Real Immutable Types With TypeScript

2020-03-074 Min Read — In code

When writing TypeScript there's a pretty easy, simple solution to create immutable objects and it doesn't involve adding third-party libraries.

type Immutable<T> = {
    readonly [K in keyof T]: Immutable<T[K]>;
}

There! There you go, that's all that you need.

Before I demo it with a few examples, here's the catch, like with everything else TypeScript related. The types only work at compile time! With that said, if you have a codebase with TypeScript only, you should be safe. Just remember this is not going to validate data at runtime, so no validation for parsed JSON from an API or data entered by a user.

If you are OK with that here's an example:

type Person = Immutable<{
    name: string,
    age: number,
    education: {
        degree: string,
        school: string,
    },
    friends: string[]
}>

The above is a good representation of a complex type with a nested object, primitive types and an array as properties.

Now, given a function that would expect a person as an argument, here's what happens:

function actOn(p: Person): void {
    p.name = ""; // Error
    p.age = ""; // Error
    p.education = {} as any; // Error
    p.education.degree = ""; // Error
    p.education.school = ""; // Error
    p.friends = []; // Error
    p.friends.push(""); // Error
}

The last line p.friends.push(""); will fail with an error: Property 'push' does not exist on type 'readonly string[]'.

All the other lines above it will fail with: Cannot assign to 'THE PROP NAME' because it is a read-only property.

Oh yeah, and if you try to do this:

function actOn(p: Person): void {
    p = {} as any; // OK
}

That will work! But that's fine. When you do that you're not changing the object that was passed as an argument to p you're assigning a reference to a new different object to p.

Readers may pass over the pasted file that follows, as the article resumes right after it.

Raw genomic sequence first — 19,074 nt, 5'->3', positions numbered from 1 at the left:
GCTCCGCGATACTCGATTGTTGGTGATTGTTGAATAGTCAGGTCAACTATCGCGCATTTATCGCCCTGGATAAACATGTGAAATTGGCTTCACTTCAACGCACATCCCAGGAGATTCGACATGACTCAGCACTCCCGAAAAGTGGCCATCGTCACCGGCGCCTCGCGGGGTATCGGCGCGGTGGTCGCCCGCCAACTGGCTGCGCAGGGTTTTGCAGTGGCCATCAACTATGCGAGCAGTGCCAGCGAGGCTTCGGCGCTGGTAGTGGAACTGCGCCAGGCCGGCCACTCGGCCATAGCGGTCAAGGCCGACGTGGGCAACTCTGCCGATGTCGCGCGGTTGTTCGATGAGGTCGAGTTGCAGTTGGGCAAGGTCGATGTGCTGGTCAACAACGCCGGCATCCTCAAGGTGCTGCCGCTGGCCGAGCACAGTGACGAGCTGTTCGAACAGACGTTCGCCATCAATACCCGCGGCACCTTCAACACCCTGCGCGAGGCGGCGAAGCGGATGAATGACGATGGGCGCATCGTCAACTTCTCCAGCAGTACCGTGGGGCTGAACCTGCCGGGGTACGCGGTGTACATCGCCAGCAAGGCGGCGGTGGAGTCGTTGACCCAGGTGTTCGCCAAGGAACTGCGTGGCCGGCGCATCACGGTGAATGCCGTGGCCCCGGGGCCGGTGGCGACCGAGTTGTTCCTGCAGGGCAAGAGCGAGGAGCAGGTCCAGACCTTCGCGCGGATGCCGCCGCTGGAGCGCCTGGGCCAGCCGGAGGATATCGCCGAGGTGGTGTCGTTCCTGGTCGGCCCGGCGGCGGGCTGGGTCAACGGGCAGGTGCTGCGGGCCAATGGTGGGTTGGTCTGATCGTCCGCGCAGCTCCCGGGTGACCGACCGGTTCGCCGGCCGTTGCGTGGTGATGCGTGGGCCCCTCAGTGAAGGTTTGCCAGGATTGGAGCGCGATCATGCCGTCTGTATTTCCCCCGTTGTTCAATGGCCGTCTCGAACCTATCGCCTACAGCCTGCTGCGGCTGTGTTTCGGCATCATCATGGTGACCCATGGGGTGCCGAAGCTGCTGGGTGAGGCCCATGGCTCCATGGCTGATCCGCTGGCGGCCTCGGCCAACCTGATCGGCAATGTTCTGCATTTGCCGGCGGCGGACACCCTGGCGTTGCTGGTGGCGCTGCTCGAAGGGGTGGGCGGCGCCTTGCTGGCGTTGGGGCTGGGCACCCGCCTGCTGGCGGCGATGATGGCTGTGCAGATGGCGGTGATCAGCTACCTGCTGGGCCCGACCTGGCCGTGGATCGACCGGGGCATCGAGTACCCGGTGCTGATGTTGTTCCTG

You can verify that, by logging the original object that was passed to the function after calling it.

Understanding the Type

type Immutable<T> = {
    readonly [K in keyof T]: Immutable<T[K]>;
}

This type uses Generics and Mapped types and in essence is:

  1. Accepting another type as an argument (thus the generic) and that is represented by the T. The type can be an interface, a type alias or an inline type, just like the Person example.
  2. Iterating over each attribute of the given type, and representing that attribute as the K letter (this is the mapped type part).
  3. For each attribute, it modifies the attribute by pre-pending the attribute with a readonly keyword.
  4. Wrapping the type of each attribute with a recursive call to the Immutable type once again, thus turning all of its nested attributes immutable as well.

It's a lot to unpack, I understand, and it may take some to sink in. But this is a very elegant (at least in my opinion) solution to this problem. So, if you don't understand Generics or Mapped types, take your time to read about it.

When you are designing your types you then define them just as I defined the Person type.

If you are not in control of the type but will write a function that accepts the type as an argument, you could do the same in the function signature.

function exec(someVal: Immutable<SomeType>) {}

Why not use the built-in type Readonly

TypeScript has some very useful utility types. And one of those is the Readonly type.

So say you try and do the same with it:

type Person = Readonly<{
    name: string,
    age: number,
    education: {
        degree: string,
        school: string,
    },
    friends: string[]
}>

function actOn(p: Person): void {
    p.name = ""; // Error
    p.age = ""; // Error
    p.education = {} as any; // Error
    p.friends = []; // Error

    p.education.degree = ""; // OK
    p.education.school = ""; // OK
    p.friends.push(""); // OK
}

Note that the only change I made was to define the Person type wrapping it with the Readonly type.

But now, a few things happen, first, the Readonly type does not affect nested object attributes, so you can modify degree and school, also although you cannot re-assign a new array to the friends attribute you can push a new value to it and thus modify it.

Bonus tip for an even safer code

When accepting arrays or tuples as arguments in a function, you can easily turn them to read-only arguments using the readonly keyword.

function exec(arg1: readonly string[], arg2: readonly [number, number]) {
    arg1.push(""); // Error

    arg2.pop(""); // Error
}

This only works for arrays and tuples, but it's a simple way of making them safer. Of course, you could also use the Immutable type.

function exec(arg1: Immutable<string[]>, arg2: Immutable<[number, number]>) {
    arg1.push(""); // Error

    arg2.pop(""); // Error
}
Buy Me A Coffee